Research on setting strikes neutral note

9th May 1997 at 01:00
A report on setting and streaming commissioned by the Scottish Office has made a timely appearance in the new Government's first week in office. Wynne Harlen, director of the Scottish Council for Research in Education, said after carrying out a review of 133 national and international studies: "The research seems to have something to please everybody."

The consensus appears to support the view of those who criticised last October's HMI report on Achievement for All, which strongly urged setting by ability, that the way classes are organised is not the real issue.

Professor Harlen said: "A common theme in the conclusions from the studies was that what goes on in classrooms seems likely to have more impact on achievement than how pupils are grouped. Differences in classroom materials and learning activities often explained differences in achievement."

The HMI report, in particular its subtitle "selection within schools", unleashed protests from directors of education, headteachers and others that the Inspectorate had bought the agenda of its political masters. HMIs vigorously denied this, pointing out privately that they would not have been allowed to dismiss the arguments for streaming so vigorously if the report was politically driven.

Graham Donaldson, HM depute senior chief inspector, tried to reassure headteachers in February that secondary schools would not be forced to set first and second year pupils by ability in key subjects.

But while the Inspectorate said it would "not seek to prescribe one form of class organisation for all schools", Mr Donaldson added that headteachers would have to justify their policy if they did not use setting (TESS, February 7).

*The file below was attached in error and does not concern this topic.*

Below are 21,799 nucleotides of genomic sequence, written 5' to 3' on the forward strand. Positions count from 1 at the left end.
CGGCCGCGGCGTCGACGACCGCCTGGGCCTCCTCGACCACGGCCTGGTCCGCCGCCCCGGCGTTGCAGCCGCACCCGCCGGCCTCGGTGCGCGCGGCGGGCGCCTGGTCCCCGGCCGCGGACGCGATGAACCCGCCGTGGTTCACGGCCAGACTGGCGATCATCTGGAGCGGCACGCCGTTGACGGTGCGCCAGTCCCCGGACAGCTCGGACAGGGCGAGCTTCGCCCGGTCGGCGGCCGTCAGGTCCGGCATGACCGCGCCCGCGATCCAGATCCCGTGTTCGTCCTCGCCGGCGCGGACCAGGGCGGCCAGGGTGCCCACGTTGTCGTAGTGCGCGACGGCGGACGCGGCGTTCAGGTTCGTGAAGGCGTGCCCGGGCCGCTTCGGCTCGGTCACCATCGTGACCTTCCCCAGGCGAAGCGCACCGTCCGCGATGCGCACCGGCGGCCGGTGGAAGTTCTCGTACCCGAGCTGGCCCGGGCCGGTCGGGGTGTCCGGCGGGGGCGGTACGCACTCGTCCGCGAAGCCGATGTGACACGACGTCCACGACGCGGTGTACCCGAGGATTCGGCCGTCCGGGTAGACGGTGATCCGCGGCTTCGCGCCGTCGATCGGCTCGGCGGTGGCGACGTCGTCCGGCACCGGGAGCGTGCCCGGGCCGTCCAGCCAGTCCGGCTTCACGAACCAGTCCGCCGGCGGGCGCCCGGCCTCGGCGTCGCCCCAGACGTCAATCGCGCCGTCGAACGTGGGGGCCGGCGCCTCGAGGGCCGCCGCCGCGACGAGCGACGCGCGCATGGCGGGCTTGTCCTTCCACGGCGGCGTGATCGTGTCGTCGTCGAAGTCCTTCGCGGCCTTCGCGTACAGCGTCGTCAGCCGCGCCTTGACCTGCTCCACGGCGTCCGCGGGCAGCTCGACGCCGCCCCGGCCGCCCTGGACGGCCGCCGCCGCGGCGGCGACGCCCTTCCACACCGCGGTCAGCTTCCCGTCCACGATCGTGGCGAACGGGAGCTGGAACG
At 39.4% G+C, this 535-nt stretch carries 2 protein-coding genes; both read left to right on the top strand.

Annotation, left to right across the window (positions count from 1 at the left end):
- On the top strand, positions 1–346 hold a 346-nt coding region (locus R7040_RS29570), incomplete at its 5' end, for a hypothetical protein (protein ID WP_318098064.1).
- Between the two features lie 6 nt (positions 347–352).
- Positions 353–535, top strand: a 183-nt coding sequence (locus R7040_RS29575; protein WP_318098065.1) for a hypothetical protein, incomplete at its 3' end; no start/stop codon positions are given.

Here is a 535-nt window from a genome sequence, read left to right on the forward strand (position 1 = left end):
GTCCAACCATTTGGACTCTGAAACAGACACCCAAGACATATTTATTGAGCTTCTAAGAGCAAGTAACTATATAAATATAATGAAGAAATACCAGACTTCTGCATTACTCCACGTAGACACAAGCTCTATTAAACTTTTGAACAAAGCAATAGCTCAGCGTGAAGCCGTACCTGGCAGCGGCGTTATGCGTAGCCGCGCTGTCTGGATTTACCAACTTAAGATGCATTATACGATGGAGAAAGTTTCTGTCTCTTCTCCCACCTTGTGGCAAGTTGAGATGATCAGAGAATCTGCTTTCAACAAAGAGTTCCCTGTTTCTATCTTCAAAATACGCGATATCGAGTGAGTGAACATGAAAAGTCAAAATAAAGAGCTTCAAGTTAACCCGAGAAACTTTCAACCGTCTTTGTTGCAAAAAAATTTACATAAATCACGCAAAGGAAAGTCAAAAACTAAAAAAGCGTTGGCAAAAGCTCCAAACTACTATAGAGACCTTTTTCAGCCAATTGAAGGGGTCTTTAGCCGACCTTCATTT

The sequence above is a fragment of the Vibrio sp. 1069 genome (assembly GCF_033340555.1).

The research council review says it has proved difficult to reach hard-and-fast conclusions on the merits of setting, streaming and mixed-ability teaching.

"Studies generally involve comparing classes containing a full range of ability with those in which pupils are more similar in ability, " Professor Harlen states. "However the relative performance of pupils is affected by many factors other than the mix of ability. One of these is the extent of the ability range; in some studies, classes labelled mixed-abil ity may have been more similar in ability than those labelled ability-based in others.

"Other factors include class size, teaching methods and materials, the degree of differentiation, the teacher's attitude towards mixed-ability teaching and the demands of the subject being taught."

The strongest evidence for the success of ability grouping or setting came from maths teaching in primary schools, the research council found. There is an absence of research in other primary areas.

The report also makes uncomfortable reading for proponents of mixed-ability teaching, the overwhelming approach in the first two years of secondary. Such classes are "hard to manage and to teach".

The review adds: "There is evidence that teachers aim lessons at the middle of the ability range, sometimes treating mixed-ability groups as though they were low-ability streams. Research showed that even teachers with substantial experience of working with mixed-ability classes frequently use whole-class teaching methods which are inappropriate to mixed-ability groupings."

Professor Harlen concluded that neither subject sets nor mixed-ability classes will meet children's individual needs. Alternatives had to be found "urgently".

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